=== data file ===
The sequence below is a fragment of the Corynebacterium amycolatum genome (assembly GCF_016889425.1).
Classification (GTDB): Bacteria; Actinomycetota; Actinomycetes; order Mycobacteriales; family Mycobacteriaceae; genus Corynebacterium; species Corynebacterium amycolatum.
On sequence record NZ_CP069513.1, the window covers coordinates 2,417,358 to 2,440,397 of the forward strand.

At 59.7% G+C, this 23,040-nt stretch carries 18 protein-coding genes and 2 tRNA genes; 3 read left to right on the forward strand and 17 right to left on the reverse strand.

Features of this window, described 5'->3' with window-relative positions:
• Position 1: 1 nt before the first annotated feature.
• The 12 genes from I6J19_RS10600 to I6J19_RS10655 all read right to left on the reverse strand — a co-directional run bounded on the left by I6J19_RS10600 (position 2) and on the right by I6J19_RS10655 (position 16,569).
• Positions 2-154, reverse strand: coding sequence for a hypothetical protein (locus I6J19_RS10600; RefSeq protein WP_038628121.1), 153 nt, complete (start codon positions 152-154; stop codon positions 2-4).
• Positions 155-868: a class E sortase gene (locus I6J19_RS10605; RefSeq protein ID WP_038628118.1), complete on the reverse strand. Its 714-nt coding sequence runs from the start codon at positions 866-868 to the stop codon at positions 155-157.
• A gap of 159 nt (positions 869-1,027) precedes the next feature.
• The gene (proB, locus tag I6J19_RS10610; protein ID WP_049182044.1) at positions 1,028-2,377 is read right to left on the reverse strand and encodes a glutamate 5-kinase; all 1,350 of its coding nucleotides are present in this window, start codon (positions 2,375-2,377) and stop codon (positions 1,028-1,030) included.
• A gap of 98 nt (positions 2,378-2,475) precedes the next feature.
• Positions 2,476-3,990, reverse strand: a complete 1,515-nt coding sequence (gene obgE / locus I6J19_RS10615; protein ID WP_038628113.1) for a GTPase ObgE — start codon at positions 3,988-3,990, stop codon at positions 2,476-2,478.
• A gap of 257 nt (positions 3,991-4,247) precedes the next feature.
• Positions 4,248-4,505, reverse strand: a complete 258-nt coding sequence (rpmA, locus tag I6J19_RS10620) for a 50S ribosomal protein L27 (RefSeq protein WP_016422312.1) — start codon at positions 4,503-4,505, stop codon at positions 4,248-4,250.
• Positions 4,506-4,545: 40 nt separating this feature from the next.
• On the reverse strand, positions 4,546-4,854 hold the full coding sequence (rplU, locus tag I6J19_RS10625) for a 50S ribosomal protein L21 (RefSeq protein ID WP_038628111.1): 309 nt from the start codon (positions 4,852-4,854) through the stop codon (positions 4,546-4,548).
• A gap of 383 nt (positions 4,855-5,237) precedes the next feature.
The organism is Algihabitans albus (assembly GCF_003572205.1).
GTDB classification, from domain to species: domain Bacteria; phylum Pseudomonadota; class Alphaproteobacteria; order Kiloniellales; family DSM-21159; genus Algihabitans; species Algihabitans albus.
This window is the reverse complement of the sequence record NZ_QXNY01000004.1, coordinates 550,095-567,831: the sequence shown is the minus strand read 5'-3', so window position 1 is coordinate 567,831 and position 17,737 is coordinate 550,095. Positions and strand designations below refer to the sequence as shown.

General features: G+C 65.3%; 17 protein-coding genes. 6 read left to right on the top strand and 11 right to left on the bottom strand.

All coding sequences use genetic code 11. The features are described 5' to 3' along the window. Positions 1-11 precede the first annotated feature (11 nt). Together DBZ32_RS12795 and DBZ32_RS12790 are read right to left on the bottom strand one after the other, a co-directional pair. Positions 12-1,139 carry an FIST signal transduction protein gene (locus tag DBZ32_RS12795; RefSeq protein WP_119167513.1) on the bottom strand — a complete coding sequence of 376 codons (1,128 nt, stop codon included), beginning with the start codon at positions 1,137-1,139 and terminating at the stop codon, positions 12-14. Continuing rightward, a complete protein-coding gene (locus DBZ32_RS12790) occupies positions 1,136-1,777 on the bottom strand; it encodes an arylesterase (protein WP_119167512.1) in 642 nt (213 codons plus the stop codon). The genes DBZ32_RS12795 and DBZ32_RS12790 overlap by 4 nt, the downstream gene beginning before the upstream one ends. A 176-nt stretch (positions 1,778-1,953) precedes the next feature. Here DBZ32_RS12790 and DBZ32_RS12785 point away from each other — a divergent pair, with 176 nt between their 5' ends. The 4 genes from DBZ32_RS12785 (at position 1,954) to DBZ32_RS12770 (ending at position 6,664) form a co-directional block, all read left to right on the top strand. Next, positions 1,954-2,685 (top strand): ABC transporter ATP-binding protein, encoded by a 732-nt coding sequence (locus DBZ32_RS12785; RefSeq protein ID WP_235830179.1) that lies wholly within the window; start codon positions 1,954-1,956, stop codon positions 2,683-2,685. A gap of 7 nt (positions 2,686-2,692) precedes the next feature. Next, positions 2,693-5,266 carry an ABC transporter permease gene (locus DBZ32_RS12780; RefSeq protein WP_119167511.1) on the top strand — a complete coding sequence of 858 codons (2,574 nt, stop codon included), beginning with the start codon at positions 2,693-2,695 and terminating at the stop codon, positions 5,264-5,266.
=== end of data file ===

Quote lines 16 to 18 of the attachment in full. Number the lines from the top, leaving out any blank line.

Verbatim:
• Positions 4,506-4,545: 40 nt separating this feature from the next.
• On the reverse strand, positions 4,546-4,854 hold the full coding sequence (rplU, locus tag I6J19_RS10625) for a 50S ribosomal protein L21 (RefSeq protein ID WP_038628111.1): 309 nt from the start codon (positions 4,852-4,854) through the stop codon (positions 4,546-4,548).
• A gap of 383 nt (positions 4,855-5,237) precedes the next feature.